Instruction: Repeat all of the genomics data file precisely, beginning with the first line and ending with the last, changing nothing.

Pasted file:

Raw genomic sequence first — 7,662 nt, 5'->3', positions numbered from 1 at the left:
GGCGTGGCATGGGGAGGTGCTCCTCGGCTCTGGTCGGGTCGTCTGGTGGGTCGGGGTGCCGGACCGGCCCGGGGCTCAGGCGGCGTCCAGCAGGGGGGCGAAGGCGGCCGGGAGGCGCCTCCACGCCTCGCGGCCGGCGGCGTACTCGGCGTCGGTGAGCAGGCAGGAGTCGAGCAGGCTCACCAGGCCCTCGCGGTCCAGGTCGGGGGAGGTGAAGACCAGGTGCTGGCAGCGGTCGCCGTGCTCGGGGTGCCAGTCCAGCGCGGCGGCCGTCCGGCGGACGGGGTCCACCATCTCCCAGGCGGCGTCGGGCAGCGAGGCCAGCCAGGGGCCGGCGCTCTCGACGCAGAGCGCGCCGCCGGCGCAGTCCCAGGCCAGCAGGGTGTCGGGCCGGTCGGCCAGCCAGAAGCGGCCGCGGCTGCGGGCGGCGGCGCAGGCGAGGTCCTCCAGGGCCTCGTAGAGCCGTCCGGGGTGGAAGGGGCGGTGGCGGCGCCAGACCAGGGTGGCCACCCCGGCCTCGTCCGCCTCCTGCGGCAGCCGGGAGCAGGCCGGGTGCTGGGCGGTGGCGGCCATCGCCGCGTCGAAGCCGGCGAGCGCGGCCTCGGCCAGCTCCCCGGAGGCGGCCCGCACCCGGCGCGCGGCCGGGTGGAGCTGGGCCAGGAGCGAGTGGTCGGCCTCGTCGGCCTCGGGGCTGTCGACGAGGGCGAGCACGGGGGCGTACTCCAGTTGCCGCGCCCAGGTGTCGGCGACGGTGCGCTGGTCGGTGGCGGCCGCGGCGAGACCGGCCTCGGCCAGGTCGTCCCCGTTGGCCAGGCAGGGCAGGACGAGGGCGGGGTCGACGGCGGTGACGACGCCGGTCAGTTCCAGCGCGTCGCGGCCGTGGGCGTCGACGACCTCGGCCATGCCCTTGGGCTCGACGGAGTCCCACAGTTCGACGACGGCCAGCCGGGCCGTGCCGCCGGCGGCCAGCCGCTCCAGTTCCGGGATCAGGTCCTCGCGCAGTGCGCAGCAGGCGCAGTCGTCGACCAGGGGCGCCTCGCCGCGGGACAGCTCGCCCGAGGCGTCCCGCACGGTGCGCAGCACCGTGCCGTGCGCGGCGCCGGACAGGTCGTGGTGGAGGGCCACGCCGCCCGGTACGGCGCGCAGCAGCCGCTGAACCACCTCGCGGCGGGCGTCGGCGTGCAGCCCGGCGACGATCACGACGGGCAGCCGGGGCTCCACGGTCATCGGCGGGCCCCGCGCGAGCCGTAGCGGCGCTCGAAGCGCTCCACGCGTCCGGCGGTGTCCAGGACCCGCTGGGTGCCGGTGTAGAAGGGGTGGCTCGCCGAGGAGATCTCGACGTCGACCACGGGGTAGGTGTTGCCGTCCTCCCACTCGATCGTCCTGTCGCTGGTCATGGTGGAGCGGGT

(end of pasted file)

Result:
Raw genomic sequence first — 7,662 nt, 5'->3', positions numbered from 1 at the left:
GGCGTGGCATGGGGAGGTGCTCCTCGGCTCTGGTCGGGTCGTCTGGTGGGTCGGGGTGCCGGACCGGCCCGGGGCTCAGGCGGCGTCCAGCAGGGGGGCGAAGGCGGCCGGGAGGCGCCTCCACGCCTCGCGGCCGGCGGCGTACTCGGCGTCGGTGAGCAGGCAGGAGTCGAGCAGGCTCACCAGGCCCTCGCGGTCCAGGTCGGGGGAGGTGAAGACCAGGTGCTGGCAGCGGTCGCCGTGCTCGGGGTGCCAGTCCAGCGCGGCGGCCGTCCGGCGGACGGGGTCCACCATCTCCCAGGCGGCGTCGGGCAGCGAGGCCAGCCAGGGGCCGGCGCTCTCGACGCAGAGCGCGCCGCCGGCGCAGTCCCAGGCCAGCAGGGTGTCGGGCCGGTCGGCCAGCCAGAAGCGGCCGCGGCTGCGGGCGGCGGCGCAGGCGAGGTCCTCCAGGGCCTCGTAGAGCCGTCCGGGGTGGAAGGGGCGGTGGCGGCGCCAGACCAGGGTGGCCACCCCGGCCTCGTCCGCCTCCTGCGGCAGCCGGGAGCAGGCCGGGTGCTGGGCGGTGGCGGCCATCGCCGCGTCGAAGCCGGCGAGCGCGGCCTCGGCCAGCTCCCCGGAGGCGGCCCGCACCCGGCGCGCGGCCGGGTGGAGCTGGGCCAGGAGCGAGTGGTCGGCCTCGTCGGCCTCGGGGCTGTCGACGAGGGCGAGCACGGGGGCGTACTCCAGTTGCCGCGCCCAGGTGTCGGCGACGGTGCGCTGGTCGGTGGCGGCCGCGGCGAGACCGGCCTCGGCCAGGTCGTCCCCGTTGGCCAGGCAGGGCAGGACGAGGGCGGGGTCGACGGCGGTGACGACGCCGGTCAGTTCCAGCGCGTCGCGGCCGTGGGCGTCGACGACCTCGGCCATGCCCTTGGGCTCGACGGAGTCCCACAGTTCGACGACGGCCAGCCGGGCCGTGCCGCCGGCGGCCAGCCGCTCCAGTTCCGGGATCAGGTCCTCGCGCAGTGCGCAGCAGGCGCAGTCGTCGACCAGGGGCGCCTCGCCGCGGGACAGCTCGCCCGAGGCGTCCCGCACGGTGCGCAGCACCGTGCCGTGCGCGGCGCCGGACAGGTCGTGGTGGAGGGCCACGCCGCCCGGTACGGCGCGCAGCAGCCGCTGAACCACCTCGCGGCGGGCGTCGGCGTGCAGCCCGGCGACGATCACGACGGGCAGCCGGGGCTCCACGGTCATCGGCGGGCCCCGCGCGAGCCGTAGCGGCGCTCGAAGCGCTCCACGCGTCCGGCGGTGTCCAGGACCCGCTGGGTGCCGGTGTAGAAGGGGTGGCTCGCCGAGGAGATCTCGACGTCGACCACGGGGTAGGTGTTGCCGTCCTCCCACTCGATCGTCCTGTCGCTGGTCATGGTGGAGCGGGT